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Public Opinion Polling. How Public Opinion is Measured (and Mismeasured). Rise of Polling Companies. Originated with market research Gallup dissertation Early Political Polling Election forecasting Literary Digest polls

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public opinion polling

Public Opinion Polling

How Public Opinion is Measured (and Mismeasured)

rise of polling companies
Rise of Polling Companies
  • Originated with market research
    • Gallup dissertation
  • Early Political Polling
    • Election forecasting
    • Literary Digest polls
      • Correctly predicted winner of presidential elections from 1916 to 1932
      • Conducted VERY large mail-in surveys (drawn from telephone and automobile ownership rolls)
rise of the gallup poll
Rise of the Gallup Poll
  • 1936 Election
    • Literary Digest vs. Gallup
      • Gallup predicted not only that he would get it right with a sample of approximately 1,500 respondents (as opposed to over 10 million), but that Literary Digest would get it wrong
      • Gallup used quota sampling methods and face-to-face interviews
polling techniques
Polling Techniques
  • Literary Digest to the Representative Sample
    • Mail-in surveys to face-to-face interviews
    • We can now get accurate public opinion data from as few as 1,500 respondents (under right conditions)
  • Polling techniques have changed as technology has advanced
    • Face-to-face interviews to telephone surveys
      • Telephone databases
    • Early telephone surveys to sophisticated telephone polling (automated systems)
future polling techniques
Future Polling Techniques?
  • Internet polling
    • Today, internet polling is very unscientific
      • Self-Selection Bias
        • Impossible to get random sample of population
    • For that matter, any call-in TV poll is also unscientific and worthless
    • In order for internet polling to become a valid method for measuring public opinion, pollsters would need to find ways of generating a random sample of the population
      • Particularly difficult given that internet users as a whole are a specific segment of electorate/citizenry
use of polls in politics dewey defeats truman
Use of Polls in Politics:Dewey Defeats Truman
  • 1948 Election
    • Gallup predicted that Republican Thomas Dewey would defeat incumbent president Harry Truman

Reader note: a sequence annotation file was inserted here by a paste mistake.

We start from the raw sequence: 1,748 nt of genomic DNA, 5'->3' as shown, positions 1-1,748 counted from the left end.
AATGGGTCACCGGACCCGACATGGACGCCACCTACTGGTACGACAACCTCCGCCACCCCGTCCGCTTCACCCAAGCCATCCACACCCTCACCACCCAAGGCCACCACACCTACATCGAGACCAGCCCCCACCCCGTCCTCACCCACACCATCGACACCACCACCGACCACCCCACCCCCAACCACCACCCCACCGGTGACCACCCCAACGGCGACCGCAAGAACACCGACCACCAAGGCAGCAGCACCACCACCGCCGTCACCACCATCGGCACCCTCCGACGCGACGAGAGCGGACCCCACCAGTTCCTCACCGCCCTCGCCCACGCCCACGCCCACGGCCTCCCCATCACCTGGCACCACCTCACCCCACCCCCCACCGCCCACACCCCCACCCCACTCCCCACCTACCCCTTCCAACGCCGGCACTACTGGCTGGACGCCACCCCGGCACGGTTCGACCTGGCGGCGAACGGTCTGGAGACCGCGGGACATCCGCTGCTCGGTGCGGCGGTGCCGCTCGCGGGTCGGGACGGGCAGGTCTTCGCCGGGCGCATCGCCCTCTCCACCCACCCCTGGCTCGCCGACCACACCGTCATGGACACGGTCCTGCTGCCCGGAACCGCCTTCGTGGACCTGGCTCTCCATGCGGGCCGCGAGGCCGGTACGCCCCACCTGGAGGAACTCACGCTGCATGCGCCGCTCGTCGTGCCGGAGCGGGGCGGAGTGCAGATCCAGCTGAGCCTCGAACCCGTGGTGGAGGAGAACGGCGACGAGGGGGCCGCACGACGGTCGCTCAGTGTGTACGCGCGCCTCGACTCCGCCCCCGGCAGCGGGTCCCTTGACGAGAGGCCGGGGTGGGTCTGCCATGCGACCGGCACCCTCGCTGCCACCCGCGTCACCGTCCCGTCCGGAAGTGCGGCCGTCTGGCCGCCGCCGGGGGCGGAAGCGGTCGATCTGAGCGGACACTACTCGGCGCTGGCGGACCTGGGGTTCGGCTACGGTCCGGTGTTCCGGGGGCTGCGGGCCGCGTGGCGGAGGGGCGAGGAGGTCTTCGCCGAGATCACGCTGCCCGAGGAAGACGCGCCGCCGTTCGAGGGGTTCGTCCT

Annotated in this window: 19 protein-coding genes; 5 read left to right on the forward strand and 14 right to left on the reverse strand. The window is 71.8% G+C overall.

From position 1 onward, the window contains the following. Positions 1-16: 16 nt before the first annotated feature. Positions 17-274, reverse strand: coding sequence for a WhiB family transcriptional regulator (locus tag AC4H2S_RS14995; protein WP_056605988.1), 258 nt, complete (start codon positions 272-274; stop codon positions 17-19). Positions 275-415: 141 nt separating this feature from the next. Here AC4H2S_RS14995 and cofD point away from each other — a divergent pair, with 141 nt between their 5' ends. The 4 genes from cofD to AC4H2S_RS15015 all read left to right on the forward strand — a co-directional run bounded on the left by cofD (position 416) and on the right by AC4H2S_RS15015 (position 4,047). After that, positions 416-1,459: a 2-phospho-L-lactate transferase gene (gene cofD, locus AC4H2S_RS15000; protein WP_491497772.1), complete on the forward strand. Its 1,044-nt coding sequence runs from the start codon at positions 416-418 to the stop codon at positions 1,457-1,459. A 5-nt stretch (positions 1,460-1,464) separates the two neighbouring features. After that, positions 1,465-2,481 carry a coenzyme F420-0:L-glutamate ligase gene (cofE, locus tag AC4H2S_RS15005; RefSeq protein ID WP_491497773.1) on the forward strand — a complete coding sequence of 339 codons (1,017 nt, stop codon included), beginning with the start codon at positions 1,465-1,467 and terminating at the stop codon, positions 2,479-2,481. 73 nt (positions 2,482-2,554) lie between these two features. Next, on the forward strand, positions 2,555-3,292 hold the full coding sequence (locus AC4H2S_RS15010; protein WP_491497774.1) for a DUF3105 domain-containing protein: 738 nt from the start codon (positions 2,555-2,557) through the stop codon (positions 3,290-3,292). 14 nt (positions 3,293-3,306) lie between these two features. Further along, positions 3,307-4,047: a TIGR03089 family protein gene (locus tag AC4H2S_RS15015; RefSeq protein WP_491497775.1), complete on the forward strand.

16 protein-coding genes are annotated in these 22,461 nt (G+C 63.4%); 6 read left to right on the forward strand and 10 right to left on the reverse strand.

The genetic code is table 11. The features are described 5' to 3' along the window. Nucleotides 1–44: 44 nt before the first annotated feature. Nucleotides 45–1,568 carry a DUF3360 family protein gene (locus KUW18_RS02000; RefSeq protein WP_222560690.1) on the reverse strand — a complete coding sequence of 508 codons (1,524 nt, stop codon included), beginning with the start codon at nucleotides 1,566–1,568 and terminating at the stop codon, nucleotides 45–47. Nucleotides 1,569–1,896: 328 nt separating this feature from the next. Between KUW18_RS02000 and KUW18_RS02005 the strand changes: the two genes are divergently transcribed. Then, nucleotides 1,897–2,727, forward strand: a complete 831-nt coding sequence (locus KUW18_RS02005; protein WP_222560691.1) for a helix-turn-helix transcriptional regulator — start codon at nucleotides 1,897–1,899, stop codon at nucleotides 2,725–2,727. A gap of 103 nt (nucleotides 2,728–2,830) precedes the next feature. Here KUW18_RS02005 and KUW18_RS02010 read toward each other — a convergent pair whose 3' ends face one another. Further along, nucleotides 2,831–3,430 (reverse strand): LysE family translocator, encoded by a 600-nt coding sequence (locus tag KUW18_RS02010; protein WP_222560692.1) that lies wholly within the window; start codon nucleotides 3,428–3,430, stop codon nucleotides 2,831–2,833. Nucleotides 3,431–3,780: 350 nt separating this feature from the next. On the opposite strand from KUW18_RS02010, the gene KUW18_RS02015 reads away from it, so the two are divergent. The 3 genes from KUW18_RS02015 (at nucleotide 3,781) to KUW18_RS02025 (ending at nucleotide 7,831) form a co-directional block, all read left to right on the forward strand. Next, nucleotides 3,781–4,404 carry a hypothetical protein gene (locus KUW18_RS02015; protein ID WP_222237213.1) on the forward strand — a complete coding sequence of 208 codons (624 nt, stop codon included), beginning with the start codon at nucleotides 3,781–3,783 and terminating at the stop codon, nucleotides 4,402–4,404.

• Gallup, Roper, Crossley stopped polling about a week before general election
      • Still many undecided voters
use of polls in politics confidence in polling restored
Use of Polls in Politics:Confidence in Polling Restored
  • Louis Harris
    • John Kennedy hired Harris to be his campaign pollster
      • Humphrey was vulnerable in West Virginia and Wisconsin
      • Harris was the first pollster to be employed by a president
        • Kennedy kept him on to gauge public approval ratings and policy preferences
use of polls in politics
Use of Polls in Politics
  • Johnson
    • Used polling data to measure public support for his domestic agenda
    • Especially concentrated on public opinion late in his presidency, as he was extremely concerned with perception of U.S. involvement in Vietnam.
    • In 1966, Johnson’s nightly reading included summarized results of a series of questions relating to public support for the war.
  • Nixon
    • In his first year in office, Nixon commissioned more private polls than Johnson commissioned during his entire presidency
    • Extensive polling during 1972 re-election campaign
use of polls in politics1
Use of Polls in Politics
  • Ford
    • Examined strategies for maneuvering out of the political hole left by the Watergate scandal
      • Tried to gauge public opinion about the possibility of pardoning Nixon
  • Carter
    • Felt that public opinion was so important that he gave his pollster an office in the White House
      • The beginning of a much more common trend among recent presidents
      • Hostage crisis at end of his presidency consumed much of his time and polling attention
use of polls in politics2
Use of Polls in Politics
  • Reagan
    • Met with his pollster almost monthly to monitor public support for the administration and its policies
  • George H.W. Bush
    • Kept close tallies on public opinion and reportedly relied on poll results to shape his posture with respect to Iraq.
  • Clinton
    • “Horserace presidency”
    • Made no secret about the role of pollsters in his White House, commissioning regular polls about every aspect of American political life (Stanley Greenburg and later from Dick Morris)
    • Morris – Clinton did not used polls to select his policies
      • Used polls to determine which actions were winning the most support and to shape public messages
use of polls in politics3
Use of Polls in Politics
  • 2000 Election
    • Methods for polling today are extremely accurate
    • Enormous number of polling companies, even larger number of polls
      • Large polling companies (Gallup, etc.)
      • Polling alliances
    • On average, these polls were extremely accurate (missed by about one percentage point)